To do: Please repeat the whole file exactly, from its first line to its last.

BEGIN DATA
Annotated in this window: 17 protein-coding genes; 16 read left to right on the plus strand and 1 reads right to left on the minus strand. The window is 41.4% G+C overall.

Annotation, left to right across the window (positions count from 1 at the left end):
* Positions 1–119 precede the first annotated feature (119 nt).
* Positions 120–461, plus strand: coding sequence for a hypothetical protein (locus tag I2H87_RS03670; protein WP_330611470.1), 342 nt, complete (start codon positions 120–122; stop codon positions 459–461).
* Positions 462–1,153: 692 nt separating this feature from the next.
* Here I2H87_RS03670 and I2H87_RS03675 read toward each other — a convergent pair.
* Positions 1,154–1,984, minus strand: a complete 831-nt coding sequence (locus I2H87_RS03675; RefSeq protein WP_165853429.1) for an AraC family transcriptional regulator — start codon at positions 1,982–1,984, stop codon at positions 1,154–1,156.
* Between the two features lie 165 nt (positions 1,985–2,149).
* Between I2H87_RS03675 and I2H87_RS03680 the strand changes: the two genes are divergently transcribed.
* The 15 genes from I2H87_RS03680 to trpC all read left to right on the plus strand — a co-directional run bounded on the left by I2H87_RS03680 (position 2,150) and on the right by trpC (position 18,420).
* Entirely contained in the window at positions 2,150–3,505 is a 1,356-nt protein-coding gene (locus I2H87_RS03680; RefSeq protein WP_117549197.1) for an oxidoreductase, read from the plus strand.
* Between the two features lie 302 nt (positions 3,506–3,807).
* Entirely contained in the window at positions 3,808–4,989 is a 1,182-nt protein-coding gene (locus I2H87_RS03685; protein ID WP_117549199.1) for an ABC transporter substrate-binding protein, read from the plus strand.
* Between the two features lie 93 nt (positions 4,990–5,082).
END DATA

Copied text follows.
Annotated in this window: 17 protein-coding genes; 16 read left to right on the plus strand and 1 reads right to left on the minus strand. The window is 41.4% G+C overall.

Annotation, left to right across the window (positions count from 1 at the left end):
* Positions 1–119 precede the first annotated feature (119 nt).
* Positions 120–461, plus strand: coding sequence for a hypothetical protein (locus tag I2H87_RS03670; protein WP_330611470.1), 342 nt, complete (start codon positions 120–122; stop codon positions 459–461).
* Positions 462–1,153: 692 nt separating this feature from the next.
* Here I2H87_RS03670 and I2H87_RS03675 read toward each other — a convergent pair.
* Positions 1,154–1,984, minus strand: a complete 831-nt coding sequence (locus I2H87_RS03675; RefSeq protein WP_165853429.1) for an AraC family transcriptional regulator — start codon at positions 1,982–1,984, stop codon at positions 1,154–1,156.
* Between the two features lie 165 nt (positions 1,985–2,149).
* Between I2H87_RS03675 and I2H87_RS03680 the strand changes: the two genes are divergently transcribed.
* The 15 genes from I2H87_RS03680 to trpC all read left to right on the plus strand — a co-directional run bounded on the left by I2H87_RS03680 (position 2,150) and on the right by trpC (position 18,420).
* Entirely contained in the window at positions 2,150–3,505 is a 1,356-nt protein-coding gene (locus I2H87_RS03680; RefSeq protein WP_117549197.1) for an oxidoreductase, read from the plus strand.
* Between the two features lie 302 nt (positions 3,506–3,807).
* Entirely contained in the window at positions 3,808–4,989 is a 1,182-nt protein-coding gene (locus I2H87_RS03685; protein ID WP_117549199.1) for an ABC transporter substrate-binding protein, read from the plus strand.
* Between the two features lie 93 nt (positions 4,990–5,082).